Israel on Wednesday accused Iran of “environmental terrorism,” blaming Tehran for the worst oil spill in Israel's history in mid-February.
Environmental Protection Minister Gila Gamliel said authorities have identified a Libyan-owned oil tanker, Emerald, which set sail from Iran in January and is currently back there. She claimed the Panamanian-flagged ship turned off its radio transponder after sailing through the Suez Canal and before entering Israel's exclusive economic zone (EEZ).
After allegedly polluting the water off Israel's coast on February 1-2, it then continued its journey towards Syria where it drifted several more days off Latakia, before supposedly returning to Iran.
Those responsible for the pollution “must pay the price,” Gamliel said. “The operator of the ship has black blood on their hands.”
"Iran is [conducting] terrorism by damaging the environment, and [when] Iran is damaging the environment it isn't just hurting the state of Israel," she said.
The ministry presented what it said was strong "circumstantial evidence" that this was the ship behind the spill, though it did not have "forensic evidence." It said it also ruled out any other source.
The Israeli military and intelligence agencies weren't aware of the minister's claims before she presented them in a press briefing, which officials said caught them by surprise. Israeli intelligence and navy weren't involved in the investigation, and the Environmental Protection Ministry didn't reach out to them for help.
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Officials at Gamliel's ministry later said that "there's high probability this isn't a terror [incident]."
There was no immediate comment from Iran.
The ship-tracking website MarineTraffic.com listed the owner of the Emerald as the General National Maritime Transport Co. The company, which describes itself as Libyan state-owned with a fleet of 22 vessels, did not respond to messages left after working hours.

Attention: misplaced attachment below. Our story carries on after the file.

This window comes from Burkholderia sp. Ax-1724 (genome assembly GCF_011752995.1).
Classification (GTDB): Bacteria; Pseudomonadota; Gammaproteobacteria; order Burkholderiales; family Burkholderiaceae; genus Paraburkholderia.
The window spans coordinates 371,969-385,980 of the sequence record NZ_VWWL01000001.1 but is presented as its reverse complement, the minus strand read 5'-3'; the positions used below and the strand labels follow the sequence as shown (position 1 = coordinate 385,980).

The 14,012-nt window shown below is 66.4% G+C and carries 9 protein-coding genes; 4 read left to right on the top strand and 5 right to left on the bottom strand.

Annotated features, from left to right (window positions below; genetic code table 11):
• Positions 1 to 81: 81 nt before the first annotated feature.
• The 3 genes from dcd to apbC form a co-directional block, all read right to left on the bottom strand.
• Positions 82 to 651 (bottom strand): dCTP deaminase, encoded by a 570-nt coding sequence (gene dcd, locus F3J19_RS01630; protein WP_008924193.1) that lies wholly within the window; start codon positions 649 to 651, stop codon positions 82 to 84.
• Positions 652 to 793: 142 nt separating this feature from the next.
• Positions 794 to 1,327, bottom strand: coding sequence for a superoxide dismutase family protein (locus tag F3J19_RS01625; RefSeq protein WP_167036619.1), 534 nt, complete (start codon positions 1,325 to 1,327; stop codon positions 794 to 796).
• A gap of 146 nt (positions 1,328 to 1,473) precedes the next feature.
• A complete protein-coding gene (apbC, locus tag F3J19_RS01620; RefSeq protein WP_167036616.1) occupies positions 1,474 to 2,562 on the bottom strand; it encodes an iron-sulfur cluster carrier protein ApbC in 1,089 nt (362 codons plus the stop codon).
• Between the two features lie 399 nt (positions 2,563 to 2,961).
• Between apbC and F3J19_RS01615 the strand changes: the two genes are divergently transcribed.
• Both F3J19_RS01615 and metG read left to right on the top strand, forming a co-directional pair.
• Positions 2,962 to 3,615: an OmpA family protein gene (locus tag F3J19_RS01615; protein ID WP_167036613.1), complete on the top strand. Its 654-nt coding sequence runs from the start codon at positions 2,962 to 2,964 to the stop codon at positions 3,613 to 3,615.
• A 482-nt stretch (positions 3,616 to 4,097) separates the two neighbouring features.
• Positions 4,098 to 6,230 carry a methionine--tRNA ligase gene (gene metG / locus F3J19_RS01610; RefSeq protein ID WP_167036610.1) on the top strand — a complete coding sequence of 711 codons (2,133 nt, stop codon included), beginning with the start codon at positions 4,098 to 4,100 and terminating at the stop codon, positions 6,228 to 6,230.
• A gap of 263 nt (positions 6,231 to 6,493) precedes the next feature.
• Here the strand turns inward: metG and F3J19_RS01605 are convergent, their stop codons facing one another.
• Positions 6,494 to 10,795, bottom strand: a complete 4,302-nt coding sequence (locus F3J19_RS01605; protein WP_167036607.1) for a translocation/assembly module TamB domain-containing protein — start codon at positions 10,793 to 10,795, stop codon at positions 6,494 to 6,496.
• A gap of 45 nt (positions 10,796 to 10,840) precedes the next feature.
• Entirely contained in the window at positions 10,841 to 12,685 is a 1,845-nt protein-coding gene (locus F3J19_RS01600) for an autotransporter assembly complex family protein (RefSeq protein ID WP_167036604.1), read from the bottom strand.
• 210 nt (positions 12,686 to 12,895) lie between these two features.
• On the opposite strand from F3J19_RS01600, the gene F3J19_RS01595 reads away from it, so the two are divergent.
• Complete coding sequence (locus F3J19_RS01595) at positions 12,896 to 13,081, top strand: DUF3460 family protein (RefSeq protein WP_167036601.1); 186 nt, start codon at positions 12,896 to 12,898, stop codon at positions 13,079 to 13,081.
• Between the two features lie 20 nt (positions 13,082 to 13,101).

But the UN-run International Maritime Organization said that as of late December 2020 the Emerald came under new ownership. It lists the active owner as Emerald Marine Ltd., which is registered in the Marshall Islands. The Marshall Islands Maritime and Corporate Administrators did not immediately respond to requests for comment.
An estimated 1,000 tons of black tar from the leak washed up on over 90 percent of the country's 195 kilometer (120 mile) coastline. The government is awaiting the results of water quality testing before potentially reopening some beaches, which remain closed along the coast.
Water samples from various points along the coast were taken for analysis soon after the oil began washing up.
After the pollution was first spotted on February 17, the Environmental Protection Ministry said the most likely source of the oil was an unreported spill of perhaps dozens of tons of oil from a tanker. The ministry has not yet disclosed the type of oil involved, but researchers from Hebrew University’s Hermann Institute of Earth Sciences who collected samples of the tar said that they believe it is from crude oil.
The ministry identified roughly 10 ships in the region as possible culprits. Subsequently the names of dozens of other ships were added to the list. The list of suspected ships was again narrowed to about 10 with assistance from foreign officials.
The Environmental Protection Ministry said Sunday that the Minerva Helen, a Greek tanker, had been cleared of suspicion for the oil spill, following an inspection of the ship.
A team of Israeli investigators from the ministry’s marine environment protection division examined the tanker anchored at the port of Piraeus, on Saturday.
The ministry said that, following a “meticulous, professional and comprehensive” investigation carried out in cooperation with the authorities in Greece and without advance notice to the ship’s operators, it was ruled out the ship as the source of the spill.
Yaniv Kubovich, Amos Harel, Reuters and the Associated Press contributed to this report.